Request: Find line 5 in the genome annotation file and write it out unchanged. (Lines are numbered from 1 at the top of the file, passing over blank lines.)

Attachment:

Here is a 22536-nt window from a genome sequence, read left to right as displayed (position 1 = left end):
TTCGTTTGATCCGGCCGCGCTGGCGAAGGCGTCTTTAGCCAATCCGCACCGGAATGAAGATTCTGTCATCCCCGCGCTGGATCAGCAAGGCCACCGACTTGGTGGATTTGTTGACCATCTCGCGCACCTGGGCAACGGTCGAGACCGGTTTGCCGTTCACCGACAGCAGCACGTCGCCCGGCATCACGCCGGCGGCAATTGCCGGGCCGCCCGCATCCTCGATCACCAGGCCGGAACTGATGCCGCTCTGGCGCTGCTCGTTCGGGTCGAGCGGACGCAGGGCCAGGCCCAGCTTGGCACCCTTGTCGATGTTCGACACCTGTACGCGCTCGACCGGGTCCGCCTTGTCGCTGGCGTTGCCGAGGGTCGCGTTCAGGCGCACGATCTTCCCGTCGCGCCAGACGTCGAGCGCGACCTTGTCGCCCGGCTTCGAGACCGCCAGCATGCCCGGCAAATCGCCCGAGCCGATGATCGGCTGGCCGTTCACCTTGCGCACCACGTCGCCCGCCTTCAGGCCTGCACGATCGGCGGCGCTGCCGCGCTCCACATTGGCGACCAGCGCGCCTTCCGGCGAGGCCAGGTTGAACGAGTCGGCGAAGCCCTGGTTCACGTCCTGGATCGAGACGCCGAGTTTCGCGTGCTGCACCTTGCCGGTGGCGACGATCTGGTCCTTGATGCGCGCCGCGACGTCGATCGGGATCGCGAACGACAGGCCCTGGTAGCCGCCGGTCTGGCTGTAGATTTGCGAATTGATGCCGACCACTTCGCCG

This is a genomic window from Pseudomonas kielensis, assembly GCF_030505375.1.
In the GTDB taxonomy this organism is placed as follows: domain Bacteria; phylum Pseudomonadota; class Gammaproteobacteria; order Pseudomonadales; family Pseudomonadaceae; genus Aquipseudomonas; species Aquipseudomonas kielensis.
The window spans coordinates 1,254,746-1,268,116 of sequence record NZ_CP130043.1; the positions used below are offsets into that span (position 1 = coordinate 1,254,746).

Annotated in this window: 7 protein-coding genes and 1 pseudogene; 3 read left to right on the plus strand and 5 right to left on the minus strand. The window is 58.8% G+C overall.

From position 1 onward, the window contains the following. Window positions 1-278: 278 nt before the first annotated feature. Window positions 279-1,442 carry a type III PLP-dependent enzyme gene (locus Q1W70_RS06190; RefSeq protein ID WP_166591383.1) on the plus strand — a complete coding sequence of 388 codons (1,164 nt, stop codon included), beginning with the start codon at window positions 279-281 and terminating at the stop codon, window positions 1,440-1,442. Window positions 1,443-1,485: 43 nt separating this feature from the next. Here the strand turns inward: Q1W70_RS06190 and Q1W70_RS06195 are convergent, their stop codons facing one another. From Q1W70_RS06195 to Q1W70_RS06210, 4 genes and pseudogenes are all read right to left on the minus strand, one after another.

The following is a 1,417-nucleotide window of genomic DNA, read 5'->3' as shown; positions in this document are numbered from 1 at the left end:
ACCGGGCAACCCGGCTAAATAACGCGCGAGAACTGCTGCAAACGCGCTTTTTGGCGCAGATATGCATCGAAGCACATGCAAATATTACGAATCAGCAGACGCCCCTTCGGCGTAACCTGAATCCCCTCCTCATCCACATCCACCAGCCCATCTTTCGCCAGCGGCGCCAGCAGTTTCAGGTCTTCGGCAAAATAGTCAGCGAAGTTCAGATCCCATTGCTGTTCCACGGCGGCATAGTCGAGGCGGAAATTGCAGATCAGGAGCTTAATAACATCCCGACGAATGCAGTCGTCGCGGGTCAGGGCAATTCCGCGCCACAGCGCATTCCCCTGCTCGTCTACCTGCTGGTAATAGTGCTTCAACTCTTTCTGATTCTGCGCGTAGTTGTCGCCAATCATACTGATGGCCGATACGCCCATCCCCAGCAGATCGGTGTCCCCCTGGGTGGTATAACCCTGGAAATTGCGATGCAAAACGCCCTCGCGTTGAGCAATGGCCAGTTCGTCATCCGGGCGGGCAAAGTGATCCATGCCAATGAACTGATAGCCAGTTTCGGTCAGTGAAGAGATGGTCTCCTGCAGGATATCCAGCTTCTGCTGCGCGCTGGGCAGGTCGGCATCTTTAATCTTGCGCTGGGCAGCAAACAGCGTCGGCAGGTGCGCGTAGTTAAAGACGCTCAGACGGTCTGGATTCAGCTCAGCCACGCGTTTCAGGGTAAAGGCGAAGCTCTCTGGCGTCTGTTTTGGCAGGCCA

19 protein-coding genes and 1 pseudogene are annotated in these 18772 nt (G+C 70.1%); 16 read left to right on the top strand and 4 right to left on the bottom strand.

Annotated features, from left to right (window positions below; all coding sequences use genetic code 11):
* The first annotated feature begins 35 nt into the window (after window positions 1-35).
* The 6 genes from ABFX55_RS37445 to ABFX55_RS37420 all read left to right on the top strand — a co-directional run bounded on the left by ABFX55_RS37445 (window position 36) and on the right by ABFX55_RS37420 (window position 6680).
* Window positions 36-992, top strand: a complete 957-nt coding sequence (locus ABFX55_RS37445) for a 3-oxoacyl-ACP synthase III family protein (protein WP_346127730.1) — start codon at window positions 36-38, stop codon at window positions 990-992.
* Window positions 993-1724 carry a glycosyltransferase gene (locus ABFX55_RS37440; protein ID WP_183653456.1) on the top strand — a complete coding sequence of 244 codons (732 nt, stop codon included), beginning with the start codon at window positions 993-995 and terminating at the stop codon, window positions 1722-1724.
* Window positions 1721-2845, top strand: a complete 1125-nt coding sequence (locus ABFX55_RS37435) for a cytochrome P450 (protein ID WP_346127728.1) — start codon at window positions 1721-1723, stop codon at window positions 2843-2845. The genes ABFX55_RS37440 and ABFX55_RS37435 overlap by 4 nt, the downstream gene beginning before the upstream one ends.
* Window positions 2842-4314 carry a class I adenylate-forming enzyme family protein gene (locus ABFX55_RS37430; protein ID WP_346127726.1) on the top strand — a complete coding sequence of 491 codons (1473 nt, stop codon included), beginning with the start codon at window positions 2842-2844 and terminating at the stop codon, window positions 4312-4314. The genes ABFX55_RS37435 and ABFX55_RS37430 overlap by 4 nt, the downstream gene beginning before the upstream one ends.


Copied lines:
The window spans coordinates 1,254,746-1,268,116 of sequence record NZ_CP130043.1; the positions used below are offsets into that span (position 1 = coordinate 1,254,746).